A talk by Beka Kobakhidze (Department of History, Ilia State University, Tbilisi,Georgia).
Tuesday, November 26, 2019
12:00 PM - 1:30 PM
10383 Bunche Hall
Beka Kobakhidze's research interests lie in the foreign policy of the Democratic Republic of Georgia (1918-1921) and the historical intersection between Russia and the Western Great Powers in the Caucasus and contested regional history of the Caucasus of 19th and 20th Centuries. His ongoing research project is Paris 1919-1920: Independence of Georgia in the Political West. Kobakhidze is Associate Professor and head of the M.A. graduate program “Modern History of Georgia” at Ilia State University. He was awarded a Presidential Grant for Young Scholars in 2012-2014 and an Open Society Georgia Foundation grant in 2014 that enabled his extensive research travel across Europe.
Abstract: In the political West, it is sometimes questioned why the contemporary South Caucasian states of Armenia, Azerbaijan, and Georgia fail to make a good package of collaborative regionalism? Why is it that the other post-Soviet republics, such as in the Baltic region, have been able to apply “European standards” in their relationship, but the Caucasian states seem to have failed to do so? Often, it is superficially thought that the Caucasians are somewhat “oriental” mountain-like people for whom the “European standards” remain alien. However, the problem has much greater depth than this simple conclusion--including complex geography, heterogeneity, intolerant nationalism, and competing Great Powers interests, but all this is not new. In Transcaucasia (as the South Caucasus was referred to then), the first attempts at building nation states took place in 1918, after the Russian revolutions of the previous year and the onset of the Russian Civil War. The experiment of independence that lasted less than three years. Careful observation of this past suggests that current entanglements in the region are historic to a great extent and the factors affecting that period remain quite contemporary. Rather than relying on stereotypes, it is necessary to examine the multiple dimensions of failed interdependence and largely unsuccessful mutual cooperation. The first republics of the Caucasus (1918-1921) offer helpful insights.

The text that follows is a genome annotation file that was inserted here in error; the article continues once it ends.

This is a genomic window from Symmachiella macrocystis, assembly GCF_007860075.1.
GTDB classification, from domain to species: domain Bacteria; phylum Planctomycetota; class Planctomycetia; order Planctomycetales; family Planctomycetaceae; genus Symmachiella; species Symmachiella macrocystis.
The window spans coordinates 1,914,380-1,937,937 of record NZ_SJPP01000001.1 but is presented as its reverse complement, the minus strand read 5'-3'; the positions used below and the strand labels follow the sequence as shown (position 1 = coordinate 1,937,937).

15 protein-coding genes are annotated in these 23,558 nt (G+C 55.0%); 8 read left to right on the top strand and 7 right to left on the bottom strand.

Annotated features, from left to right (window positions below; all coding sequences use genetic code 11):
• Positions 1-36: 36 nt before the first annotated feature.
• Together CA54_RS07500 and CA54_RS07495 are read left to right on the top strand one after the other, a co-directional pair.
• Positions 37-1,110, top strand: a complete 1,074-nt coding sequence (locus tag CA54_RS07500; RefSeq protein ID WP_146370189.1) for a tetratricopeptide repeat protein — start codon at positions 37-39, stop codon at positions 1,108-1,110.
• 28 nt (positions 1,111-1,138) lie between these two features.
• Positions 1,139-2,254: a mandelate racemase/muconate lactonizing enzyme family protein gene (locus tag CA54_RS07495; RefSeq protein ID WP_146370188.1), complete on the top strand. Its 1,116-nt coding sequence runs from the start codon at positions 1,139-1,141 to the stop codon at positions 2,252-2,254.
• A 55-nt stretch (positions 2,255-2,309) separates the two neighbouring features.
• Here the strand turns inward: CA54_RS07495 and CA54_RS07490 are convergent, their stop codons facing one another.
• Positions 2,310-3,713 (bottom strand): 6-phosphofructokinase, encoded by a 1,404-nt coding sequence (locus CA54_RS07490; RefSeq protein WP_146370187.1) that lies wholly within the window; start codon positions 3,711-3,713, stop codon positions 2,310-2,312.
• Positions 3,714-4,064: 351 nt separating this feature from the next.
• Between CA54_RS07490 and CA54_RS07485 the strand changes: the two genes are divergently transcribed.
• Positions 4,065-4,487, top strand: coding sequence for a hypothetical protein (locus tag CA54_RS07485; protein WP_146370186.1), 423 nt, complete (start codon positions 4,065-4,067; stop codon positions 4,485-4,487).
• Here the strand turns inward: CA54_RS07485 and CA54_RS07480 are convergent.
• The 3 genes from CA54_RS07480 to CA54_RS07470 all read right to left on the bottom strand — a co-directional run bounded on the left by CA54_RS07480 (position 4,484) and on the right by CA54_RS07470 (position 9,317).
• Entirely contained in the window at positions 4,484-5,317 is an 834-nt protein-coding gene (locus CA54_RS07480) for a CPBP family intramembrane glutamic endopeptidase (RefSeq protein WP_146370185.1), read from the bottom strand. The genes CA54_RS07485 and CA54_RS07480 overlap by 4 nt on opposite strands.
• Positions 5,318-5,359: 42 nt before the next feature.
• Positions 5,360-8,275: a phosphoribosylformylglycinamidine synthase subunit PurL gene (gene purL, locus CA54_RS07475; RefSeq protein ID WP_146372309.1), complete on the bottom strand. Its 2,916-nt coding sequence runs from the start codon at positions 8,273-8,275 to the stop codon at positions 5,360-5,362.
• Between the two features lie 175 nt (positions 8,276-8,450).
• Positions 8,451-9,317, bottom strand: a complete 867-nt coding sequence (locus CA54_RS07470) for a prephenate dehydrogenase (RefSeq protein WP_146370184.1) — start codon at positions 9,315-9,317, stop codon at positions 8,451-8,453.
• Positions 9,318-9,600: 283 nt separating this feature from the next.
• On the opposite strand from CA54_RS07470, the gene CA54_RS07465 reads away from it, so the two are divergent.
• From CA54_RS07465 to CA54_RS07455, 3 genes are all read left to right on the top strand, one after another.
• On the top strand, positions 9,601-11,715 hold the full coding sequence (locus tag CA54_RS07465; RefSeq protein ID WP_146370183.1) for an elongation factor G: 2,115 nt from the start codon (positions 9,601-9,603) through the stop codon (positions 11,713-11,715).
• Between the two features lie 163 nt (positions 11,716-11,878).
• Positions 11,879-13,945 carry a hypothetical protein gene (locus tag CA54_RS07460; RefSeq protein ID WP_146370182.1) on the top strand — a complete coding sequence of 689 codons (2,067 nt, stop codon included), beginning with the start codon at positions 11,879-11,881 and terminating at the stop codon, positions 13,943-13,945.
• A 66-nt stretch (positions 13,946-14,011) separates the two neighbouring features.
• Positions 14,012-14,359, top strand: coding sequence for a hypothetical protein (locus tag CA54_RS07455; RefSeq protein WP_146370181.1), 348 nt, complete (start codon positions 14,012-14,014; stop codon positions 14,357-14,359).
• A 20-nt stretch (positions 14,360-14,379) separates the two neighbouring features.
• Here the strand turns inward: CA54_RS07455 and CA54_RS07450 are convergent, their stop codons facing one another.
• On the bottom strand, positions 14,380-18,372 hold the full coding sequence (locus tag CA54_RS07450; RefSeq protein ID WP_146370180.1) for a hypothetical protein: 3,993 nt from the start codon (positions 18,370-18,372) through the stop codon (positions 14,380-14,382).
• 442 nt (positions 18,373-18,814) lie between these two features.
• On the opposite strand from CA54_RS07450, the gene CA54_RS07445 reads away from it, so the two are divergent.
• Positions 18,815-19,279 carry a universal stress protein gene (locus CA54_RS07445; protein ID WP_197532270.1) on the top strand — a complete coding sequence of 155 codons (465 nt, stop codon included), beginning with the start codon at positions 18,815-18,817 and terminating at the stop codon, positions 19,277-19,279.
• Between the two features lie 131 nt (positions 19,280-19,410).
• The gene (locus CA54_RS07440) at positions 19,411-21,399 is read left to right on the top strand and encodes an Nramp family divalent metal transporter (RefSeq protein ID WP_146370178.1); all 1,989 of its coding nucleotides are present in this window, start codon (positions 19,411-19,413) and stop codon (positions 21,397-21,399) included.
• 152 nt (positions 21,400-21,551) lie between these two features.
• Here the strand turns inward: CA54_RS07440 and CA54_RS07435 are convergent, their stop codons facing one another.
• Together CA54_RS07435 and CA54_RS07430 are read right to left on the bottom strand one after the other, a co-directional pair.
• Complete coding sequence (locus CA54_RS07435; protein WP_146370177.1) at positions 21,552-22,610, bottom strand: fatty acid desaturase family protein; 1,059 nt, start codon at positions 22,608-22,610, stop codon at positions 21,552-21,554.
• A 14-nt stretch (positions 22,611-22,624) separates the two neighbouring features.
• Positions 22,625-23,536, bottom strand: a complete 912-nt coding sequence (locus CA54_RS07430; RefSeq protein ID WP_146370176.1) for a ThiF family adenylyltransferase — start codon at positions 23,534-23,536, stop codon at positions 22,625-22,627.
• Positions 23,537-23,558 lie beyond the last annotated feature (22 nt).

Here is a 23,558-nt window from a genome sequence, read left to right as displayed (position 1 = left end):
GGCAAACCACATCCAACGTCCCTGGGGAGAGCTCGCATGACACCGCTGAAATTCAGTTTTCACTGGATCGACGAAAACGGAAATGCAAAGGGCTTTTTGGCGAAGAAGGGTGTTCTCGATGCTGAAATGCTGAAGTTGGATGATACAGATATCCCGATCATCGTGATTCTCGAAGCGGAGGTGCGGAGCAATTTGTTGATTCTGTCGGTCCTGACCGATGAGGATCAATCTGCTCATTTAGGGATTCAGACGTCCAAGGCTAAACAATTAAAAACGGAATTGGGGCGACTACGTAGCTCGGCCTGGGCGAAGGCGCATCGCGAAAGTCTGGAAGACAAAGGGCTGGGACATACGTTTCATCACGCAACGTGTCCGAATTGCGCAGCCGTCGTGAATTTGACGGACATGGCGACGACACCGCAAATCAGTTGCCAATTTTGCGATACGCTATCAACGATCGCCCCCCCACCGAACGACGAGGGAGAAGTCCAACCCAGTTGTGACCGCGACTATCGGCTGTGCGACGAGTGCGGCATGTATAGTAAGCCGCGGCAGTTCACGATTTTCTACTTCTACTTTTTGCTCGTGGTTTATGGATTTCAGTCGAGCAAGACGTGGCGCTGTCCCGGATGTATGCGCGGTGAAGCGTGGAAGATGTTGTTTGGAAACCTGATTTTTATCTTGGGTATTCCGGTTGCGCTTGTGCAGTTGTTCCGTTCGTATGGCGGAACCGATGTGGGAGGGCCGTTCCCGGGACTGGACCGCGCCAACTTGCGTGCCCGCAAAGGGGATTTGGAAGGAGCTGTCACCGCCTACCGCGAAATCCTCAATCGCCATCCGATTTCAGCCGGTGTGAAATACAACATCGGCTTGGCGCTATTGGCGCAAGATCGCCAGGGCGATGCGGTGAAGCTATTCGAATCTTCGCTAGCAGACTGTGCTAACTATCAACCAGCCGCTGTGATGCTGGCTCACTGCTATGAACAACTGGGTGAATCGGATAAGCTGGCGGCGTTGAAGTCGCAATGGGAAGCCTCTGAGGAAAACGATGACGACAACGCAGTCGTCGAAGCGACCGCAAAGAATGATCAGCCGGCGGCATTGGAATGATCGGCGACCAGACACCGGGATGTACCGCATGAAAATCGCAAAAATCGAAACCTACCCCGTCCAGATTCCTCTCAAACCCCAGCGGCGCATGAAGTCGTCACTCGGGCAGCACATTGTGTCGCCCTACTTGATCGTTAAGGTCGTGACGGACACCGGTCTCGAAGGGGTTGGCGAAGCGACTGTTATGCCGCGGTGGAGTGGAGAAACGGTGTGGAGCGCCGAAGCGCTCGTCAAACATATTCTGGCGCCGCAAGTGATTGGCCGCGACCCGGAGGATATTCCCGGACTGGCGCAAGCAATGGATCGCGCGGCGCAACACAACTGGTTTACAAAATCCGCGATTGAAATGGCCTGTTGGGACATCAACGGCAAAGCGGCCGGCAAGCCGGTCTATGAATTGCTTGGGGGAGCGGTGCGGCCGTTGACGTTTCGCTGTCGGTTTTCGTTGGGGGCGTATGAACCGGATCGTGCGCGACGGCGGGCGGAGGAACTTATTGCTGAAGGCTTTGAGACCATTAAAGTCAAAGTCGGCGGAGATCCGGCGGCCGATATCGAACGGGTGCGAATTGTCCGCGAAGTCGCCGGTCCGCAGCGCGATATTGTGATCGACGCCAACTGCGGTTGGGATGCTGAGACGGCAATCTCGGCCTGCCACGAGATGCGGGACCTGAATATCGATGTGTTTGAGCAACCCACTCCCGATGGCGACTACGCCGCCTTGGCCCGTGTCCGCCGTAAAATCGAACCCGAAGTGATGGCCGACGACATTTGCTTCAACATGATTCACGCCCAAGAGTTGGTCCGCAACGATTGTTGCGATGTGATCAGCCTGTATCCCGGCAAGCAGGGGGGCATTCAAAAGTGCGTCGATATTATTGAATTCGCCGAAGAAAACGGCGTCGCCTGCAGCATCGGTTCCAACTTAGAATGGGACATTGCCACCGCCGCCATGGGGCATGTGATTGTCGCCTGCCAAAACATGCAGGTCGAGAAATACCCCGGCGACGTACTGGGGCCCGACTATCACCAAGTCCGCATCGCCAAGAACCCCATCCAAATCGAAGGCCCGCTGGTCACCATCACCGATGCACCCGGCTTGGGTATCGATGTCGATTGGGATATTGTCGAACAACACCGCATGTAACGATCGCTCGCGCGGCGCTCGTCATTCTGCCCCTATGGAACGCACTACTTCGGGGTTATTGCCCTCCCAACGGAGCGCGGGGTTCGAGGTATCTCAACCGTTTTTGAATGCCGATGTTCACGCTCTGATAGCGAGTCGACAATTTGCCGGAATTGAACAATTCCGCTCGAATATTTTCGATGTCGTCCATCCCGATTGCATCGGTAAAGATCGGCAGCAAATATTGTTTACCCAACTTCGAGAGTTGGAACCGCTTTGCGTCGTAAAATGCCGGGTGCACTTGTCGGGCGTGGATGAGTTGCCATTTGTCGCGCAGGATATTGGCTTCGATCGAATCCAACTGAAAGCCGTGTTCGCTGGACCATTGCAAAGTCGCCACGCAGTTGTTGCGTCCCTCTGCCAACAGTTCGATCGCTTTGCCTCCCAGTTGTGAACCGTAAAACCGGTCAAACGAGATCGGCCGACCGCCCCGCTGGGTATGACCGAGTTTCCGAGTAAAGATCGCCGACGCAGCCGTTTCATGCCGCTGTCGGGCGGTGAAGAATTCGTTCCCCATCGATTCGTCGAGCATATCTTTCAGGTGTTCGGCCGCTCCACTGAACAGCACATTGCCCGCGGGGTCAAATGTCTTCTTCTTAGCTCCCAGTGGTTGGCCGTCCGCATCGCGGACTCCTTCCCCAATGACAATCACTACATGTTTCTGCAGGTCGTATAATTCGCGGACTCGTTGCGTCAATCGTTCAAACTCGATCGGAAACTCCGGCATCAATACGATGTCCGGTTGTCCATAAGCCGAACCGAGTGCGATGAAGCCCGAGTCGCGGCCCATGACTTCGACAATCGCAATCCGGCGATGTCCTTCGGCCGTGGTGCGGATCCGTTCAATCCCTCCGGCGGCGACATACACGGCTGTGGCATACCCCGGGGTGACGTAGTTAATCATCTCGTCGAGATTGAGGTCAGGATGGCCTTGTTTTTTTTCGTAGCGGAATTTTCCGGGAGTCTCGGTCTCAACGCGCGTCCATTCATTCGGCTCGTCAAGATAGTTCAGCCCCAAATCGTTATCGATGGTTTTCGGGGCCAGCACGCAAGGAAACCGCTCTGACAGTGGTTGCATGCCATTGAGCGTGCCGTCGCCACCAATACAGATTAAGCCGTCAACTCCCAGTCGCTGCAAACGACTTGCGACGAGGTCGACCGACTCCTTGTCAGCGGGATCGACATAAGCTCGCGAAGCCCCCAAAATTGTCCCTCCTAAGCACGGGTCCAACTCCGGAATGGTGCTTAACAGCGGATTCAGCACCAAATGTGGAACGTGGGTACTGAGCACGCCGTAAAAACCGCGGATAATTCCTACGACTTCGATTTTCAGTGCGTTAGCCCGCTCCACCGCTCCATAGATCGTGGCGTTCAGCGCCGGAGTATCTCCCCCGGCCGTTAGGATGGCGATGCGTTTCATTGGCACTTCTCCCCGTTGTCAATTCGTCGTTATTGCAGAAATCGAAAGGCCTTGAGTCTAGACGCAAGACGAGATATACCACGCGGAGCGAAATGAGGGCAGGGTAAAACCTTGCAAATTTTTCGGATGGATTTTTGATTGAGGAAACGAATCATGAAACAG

Cost : Free and open to the public. RSVP not required for admission.
Sponsor(s): Center for European and Russian Studies, Program on Central Asia, Richard Hovannisian Chair in Modern Armenian History